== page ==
Grays on Trays clips: Snowboarder Magazine

The publisher of was interviewed for the June 2004 issue of Snowboarder magazine. Here is the text of the interview. (Much of the text was edited out for publication.)

SNOWBOARDERMAG: As an older adult do you relate to the sport as it is today, or do you feel that youth snowboarding is a separate entity and adult riding is its own sport? I think the biggest divide is not age, but what kind of riding that people do. Working in the pipe and carving on the slope are two different, though related activities. If I ride up on the lift with someone 30 years younger than me, and we both ride down the mountain, we’re in the same sport, even though there’s a large age gap between us.

On the other hand, if someone is in the pipe and I’m freeriding, he’s in a different sport, even if he is the same age as me. Now, I certainly would admire his skills. But I think that riding in the pipe looks a lot like skateboarding, whereas mountain riding is more similar to downhill skiing. In one sport, you plan your jumps, landings, spins, and grabs. In the other, you pick your fall line and decide how you are going to descend the mountain. So I think that there are two different sports, separated not by age but by activity. (I’m leaving out hot-dogging skiers who work in terrain parks.)

There is a good reason why people often think that youth snowboarding and adult snowboarding are two different sports: youth riding is very oriented towards the park and pipe. It’s my impression that most adults who come to riding are coming to it from alpine skiing, so alpine riding is going to be more comfortable to them.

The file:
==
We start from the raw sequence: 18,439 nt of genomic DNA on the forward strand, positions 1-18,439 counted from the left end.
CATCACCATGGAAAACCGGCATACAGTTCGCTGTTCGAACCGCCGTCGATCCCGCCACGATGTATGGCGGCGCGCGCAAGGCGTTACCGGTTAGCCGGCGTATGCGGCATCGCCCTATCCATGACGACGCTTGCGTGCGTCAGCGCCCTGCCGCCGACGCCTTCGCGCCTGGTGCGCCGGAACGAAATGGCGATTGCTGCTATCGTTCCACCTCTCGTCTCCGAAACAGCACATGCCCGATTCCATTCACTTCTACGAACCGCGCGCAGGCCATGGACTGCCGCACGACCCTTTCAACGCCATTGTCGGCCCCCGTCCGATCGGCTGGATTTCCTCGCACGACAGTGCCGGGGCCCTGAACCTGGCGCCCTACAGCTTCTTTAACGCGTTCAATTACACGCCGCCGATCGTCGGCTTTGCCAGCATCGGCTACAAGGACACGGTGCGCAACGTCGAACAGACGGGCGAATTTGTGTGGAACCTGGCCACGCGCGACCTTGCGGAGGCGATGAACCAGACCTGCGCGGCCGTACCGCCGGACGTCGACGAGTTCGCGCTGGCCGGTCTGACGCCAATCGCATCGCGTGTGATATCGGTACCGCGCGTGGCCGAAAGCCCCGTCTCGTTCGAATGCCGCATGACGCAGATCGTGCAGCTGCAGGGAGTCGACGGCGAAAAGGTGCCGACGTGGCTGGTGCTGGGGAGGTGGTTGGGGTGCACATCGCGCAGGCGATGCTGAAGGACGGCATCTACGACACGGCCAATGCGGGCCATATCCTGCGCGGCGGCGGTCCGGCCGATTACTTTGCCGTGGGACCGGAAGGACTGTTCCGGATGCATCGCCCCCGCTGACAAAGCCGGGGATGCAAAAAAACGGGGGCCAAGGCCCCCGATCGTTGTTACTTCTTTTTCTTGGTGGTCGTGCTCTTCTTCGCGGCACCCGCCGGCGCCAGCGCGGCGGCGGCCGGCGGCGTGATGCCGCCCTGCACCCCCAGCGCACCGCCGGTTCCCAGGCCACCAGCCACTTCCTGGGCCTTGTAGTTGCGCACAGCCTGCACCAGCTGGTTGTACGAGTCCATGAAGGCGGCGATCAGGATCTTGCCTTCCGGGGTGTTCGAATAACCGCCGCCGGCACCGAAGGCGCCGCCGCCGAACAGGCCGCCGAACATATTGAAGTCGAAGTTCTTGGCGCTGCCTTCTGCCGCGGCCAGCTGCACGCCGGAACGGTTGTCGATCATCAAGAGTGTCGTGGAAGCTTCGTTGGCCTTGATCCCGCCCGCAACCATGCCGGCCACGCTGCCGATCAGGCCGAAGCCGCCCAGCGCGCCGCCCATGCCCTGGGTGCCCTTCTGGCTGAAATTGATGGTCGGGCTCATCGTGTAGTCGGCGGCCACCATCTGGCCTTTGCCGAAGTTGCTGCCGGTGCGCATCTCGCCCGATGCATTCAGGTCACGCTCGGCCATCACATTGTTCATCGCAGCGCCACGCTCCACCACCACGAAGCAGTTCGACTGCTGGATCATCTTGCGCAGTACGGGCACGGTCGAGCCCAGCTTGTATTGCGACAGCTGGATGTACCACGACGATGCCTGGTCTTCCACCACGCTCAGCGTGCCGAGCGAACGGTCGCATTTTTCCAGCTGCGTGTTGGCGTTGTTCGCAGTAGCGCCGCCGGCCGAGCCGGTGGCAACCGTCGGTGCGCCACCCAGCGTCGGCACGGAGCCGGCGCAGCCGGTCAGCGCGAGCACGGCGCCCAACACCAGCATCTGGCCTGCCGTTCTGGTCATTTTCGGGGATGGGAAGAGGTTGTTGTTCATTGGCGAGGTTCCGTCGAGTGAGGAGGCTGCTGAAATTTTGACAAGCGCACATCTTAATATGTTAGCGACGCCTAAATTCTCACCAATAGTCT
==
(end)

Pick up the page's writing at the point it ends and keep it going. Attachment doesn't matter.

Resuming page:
SNOWBOARDERMAG: Is something that you see as a national trend, like would you like to see their being a national Grays on Trays club, where do you want it to go? Is the site part of a trend? Definitely. The number of older snowboarders is increasing, no doubt. The median age of beginning riders has increased from 21 to 23, for example. Two resorts in Maine have as many adults in their snowboarding classes as they do in their skiing classes. A reporter for the New York Times estimated that a third of the boarders he saw at Sun Valley were “well past adolescence.” As the current, younger snowboarders age, the age of people in the sport is going to increase. Add into that some skiers crossing over as they age, and the sport is getting older.

Some snow sports areas, ranging from small skill hills in the Midwest, to destination resorts in Colorado, run snowboarding classes just for adults. I think that’s another sign that something is going on.